Milestone Play Kits by Lovevery

Starting at only $36 a month, Lovevery offers play kits by development milestones. This is a perfect option for Grandparents or relatives who may not know what to buy that the store. You can send one by yourself, or as a family or group through their website here.

Mindware Imagination Magnets

Your little one will discover hours of entertainment with the MindWare Imagination Patterns. This fun and colorful puzzle is a great way for children to boost their fine motor and visual thinking skills. This is available at buy buy Baby, and it is suitable for kid 4 and up.

Honorable Mention

TubeLox is a life-sized STEM construction toy for all ages that allows kids to use their creativity while designing and building their own play. With this toy, fabricate anything from sizeable sturdy structures, to usable cars, homes and rocket ships. According to NAEYC, things for pretending and building—many blocks for building complex structures, transportation toys and construction sets are ideal for kids 3-6.

The only reason it didn’t make our list, is because it was so popular that they’ve already sold out for Christmas. If you don’t mind waiting until January, head over to their site to order yours.

5 Ways To Teach Children About Gratitude

Experts Agree, Thankfulness and Gratitude Lead To Happier Lives

For parents, teaching “thanks” may start by telling your child to simply say thank you, but as they grow-up instilling the larger concept of gratitude requires a little more thought.

On one hand, we can be “thankful” for the things we receive and the people who surround us, gratitude on the other hand is the sum of our appreciation for those things individually. That’s where it gets tricky for parents. Because, although most of us have our own understanding of what gratitude means for us personally, teaching children the nuances of silver linings and appreciation is a completely different story. And that, unfortunately, is where a lot of parents give up too soon or avoid any attempt to instill these values early on.

And we completely understand your frustration, but experts say it’s necessary.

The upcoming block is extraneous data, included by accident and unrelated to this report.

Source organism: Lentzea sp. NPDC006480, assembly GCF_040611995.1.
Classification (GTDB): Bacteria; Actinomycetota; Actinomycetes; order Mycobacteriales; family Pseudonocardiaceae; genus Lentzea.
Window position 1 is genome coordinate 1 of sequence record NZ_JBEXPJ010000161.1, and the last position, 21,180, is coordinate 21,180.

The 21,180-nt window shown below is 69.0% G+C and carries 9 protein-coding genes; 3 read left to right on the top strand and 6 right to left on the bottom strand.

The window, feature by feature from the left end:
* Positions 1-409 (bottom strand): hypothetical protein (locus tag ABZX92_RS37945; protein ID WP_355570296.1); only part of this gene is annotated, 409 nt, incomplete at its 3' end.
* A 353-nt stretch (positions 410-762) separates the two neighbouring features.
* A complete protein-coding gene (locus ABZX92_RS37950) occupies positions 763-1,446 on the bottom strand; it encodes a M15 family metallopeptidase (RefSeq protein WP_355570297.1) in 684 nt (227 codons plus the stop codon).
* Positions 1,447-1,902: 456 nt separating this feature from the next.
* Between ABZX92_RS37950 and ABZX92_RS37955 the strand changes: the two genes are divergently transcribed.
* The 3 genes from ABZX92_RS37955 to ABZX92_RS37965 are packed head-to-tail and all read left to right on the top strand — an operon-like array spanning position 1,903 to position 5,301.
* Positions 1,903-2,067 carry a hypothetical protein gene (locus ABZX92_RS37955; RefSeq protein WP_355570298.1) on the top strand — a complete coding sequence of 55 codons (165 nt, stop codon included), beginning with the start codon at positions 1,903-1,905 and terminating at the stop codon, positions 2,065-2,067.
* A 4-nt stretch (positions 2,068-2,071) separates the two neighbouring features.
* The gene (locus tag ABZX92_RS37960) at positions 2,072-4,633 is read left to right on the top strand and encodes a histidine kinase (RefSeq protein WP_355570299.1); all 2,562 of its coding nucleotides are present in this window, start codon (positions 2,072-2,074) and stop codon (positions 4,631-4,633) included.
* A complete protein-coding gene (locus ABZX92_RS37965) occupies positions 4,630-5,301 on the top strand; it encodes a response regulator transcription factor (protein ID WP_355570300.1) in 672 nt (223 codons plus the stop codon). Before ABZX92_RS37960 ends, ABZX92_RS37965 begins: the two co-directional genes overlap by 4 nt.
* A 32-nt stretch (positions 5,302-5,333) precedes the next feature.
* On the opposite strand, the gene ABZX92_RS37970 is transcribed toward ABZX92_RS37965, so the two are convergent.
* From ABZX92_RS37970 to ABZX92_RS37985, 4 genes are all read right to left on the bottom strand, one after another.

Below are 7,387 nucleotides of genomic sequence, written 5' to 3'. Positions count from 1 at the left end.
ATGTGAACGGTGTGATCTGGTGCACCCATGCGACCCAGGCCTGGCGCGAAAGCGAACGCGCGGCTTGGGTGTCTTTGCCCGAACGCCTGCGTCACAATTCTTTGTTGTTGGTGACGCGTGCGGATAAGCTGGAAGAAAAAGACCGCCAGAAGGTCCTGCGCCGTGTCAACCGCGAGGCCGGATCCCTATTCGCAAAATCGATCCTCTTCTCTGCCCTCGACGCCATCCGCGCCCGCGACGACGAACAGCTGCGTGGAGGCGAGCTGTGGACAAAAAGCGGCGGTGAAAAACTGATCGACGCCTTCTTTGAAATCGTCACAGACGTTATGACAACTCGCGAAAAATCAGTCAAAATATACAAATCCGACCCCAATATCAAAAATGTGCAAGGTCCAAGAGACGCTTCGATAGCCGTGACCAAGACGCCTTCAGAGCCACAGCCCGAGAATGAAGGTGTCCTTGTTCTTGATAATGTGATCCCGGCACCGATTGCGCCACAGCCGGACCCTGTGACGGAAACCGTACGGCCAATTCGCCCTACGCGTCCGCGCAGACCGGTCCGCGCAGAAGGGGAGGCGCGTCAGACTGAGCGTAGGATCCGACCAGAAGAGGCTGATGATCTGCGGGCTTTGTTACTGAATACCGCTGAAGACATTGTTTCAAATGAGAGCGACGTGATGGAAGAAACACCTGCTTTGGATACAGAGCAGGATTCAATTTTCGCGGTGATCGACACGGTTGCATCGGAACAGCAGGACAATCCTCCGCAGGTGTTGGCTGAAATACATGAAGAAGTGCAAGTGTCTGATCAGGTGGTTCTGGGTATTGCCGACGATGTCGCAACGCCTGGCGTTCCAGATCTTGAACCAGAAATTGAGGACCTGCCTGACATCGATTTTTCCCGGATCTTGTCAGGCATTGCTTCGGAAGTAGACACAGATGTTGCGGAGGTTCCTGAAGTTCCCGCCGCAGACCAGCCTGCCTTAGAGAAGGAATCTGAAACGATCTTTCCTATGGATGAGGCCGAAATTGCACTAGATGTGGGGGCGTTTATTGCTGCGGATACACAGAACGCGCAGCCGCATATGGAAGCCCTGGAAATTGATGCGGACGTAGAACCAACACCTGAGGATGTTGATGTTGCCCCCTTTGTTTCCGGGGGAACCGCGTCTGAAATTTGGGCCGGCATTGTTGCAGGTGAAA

A 2019 study published in the Journal of Happiness Studies found that gratitude is linked to happiness in children by age 5. This means helping your kids understand the idea of being thankful at a young age could help them grow up to be happier people.

So how exactly do you do it? Here’s 5 methods to get you started.

Share your Gratitude Each Day.

Taking five minutes during breakfast and during the bedtime routine to ask your child what they are thankful for allows them to reorient their mind and thoughts to what matters the most at the beginning and end of each day.

Don’t Force Kids to “Get Over” Things Quickly.

It’s always difficult to see your little one upset or angry, but allowing them to experience the range of emotions that comes with life experiences makes it easier for you to help them identify silver linings as they get older. If they are upset, you can ask them what they are grateful for in that moment, but don’t force them to have an answer just to please you. Let them do it in their own time.

Help Someone Less Fortunate.

Taking your child to volunteer on holidays or at special community events will not only help the child to understand that people have different life experiences, but it will also help them to see the ways that they’ve been fortunate. This can be something small like asking them to set aside a couple of dollars to donate to a cause, or taking them to pass out food or gifts during a holiday drive.

Create a Thankful Time Capsule.

A time capsule can literally just be a box that contains letters your child writes themselves at the beginning of each month or each year about the things they are thankful for. Creating this ritual can be helpful for them to understand how much their life shifts from year to year, and it can help them track their perspective around life events.